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Royal romances: The Secret Queen
By Jenny Minard
BBC Berkshire Reporter

Elizabeth Woodville
Elizabeth Woodville 1472 from London Skinners

Everyone is talking about Royal romances with the news of Prince William and Kate Middleton's engagement.

So BBC Berkshire has been turning back the clock to dig deep into the love lives of England's monarchy.

And Reading Abbey features heavily in history - especially with the story of the secret queen, Elizabeth Woodville.

She was the Queen consort of Edward IV, King of England from 1464 until his death in 1493.

Elizabeth, the daughter of the daughter of Richard Woodville, 1st Earl Rivers and his wife, the former Jacquetta of Luxemburg, widow of John of Lancaster, Duke of Bedford.

Elizabeth had been married previously to John Grey who was a Knight from Lancashire.

He was killed in the War of the Roses at the second battle of St Albans just before Edward IV became King.

The King's marriage to the widowed Lady Grey took place with only the bride's mother and two ladies in attendance at her family home in Northamptonshire.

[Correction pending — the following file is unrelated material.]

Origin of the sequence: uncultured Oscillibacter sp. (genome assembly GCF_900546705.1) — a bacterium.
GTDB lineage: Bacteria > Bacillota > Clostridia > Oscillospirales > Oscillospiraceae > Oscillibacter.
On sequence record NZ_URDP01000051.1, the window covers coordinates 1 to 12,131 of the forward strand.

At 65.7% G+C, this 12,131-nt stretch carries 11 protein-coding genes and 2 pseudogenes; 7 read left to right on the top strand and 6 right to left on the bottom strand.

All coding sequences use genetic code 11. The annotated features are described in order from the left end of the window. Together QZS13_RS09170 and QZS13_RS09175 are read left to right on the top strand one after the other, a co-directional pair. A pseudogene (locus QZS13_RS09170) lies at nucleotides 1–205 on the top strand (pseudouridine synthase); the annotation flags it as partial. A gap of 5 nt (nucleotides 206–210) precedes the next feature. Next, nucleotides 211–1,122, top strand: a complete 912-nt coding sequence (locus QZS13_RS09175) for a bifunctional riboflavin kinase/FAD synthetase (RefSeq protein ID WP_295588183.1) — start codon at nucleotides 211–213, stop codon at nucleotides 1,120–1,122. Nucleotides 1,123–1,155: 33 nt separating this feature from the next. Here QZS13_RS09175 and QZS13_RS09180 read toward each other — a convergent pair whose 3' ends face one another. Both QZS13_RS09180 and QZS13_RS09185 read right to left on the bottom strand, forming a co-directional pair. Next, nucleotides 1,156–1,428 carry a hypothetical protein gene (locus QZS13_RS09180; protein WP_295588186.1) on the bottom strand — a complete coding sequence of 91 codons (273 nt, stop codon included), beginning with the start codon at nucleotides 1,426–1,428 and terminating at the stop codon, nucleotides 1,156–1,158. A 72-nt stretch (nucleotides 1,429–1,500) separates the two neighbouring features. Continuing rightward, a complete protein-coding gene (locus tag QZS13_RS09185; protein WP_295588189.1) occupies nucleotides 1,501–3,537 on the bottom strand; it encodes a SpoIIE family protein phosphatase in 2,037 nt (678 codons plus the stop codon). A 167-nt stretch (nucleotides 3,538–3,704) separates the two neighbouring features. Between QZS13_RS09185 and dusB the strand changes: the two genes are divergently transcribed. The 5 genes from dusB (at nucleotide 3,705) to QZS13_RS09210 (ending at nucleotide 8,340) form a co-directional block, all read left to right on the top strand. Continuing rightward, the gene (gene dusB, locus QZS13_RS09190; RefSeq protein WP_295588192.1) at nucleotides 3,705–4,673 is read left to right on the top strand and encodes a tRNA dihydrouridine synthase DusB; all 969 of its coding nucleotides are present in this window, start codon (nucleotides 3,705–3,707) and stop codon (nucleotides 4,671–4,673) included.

"We don't know when she met Edward IV, it could have been quite soon afterwards (John Grey died)," historian Joanna Laynesmith, said.

"Or they could have had a long affair. All we know is that they married in secret. It wasn't completely in secret because there was a priest and a couple of witnesses, but it was legal.

"The church didn't like it because they tried to encourage marriages to be more public to stop bigamy.

Reading Abbey

"But it was the only way that Edward could make sure he could marry her, because she was so much lower status. And because she was a widow, there was a lot of complaint.

"She was a lot older than him, she was 28. This was old for someone just marrying a King.

Reading Abbey Gate
Reading Abbey was founded by Henry I in 1121

"In fact she produced plenty of children but there was a fear at the time she would not."

Edward IV did not dare tell his Lords what he had done until the parliament met at Reading Abbey and he could postpone it no longer - six months after they were married.

Elizabeth was crowned Queen on Ascension Day, 26 May 1465 at Reading Abbey.

Elizabeth and Edward's marriage produced ten children, including two sons who were still living at the time of the King's sudden death in 1483.

Following Edward's death Elizabeth briefly became Queen Mother. But on 25 June 1483 her marriage was declared null and void by Parliament.

This was on the grounds that Edward had made a previous promise to marry Lady Eleanor Butler. This was considered a legally binding contract that rendered any other marriage contract invalid as bigamous.

Elizabeth lost the title of Queen Mother and was referred to as Dame Elizabeth Grey.

On the basis of the alleged pre-contract all Elizabeth's children by Edward, including King Edward V, were declared illegitimate, and her brother-in-law Richard III was given the crown.

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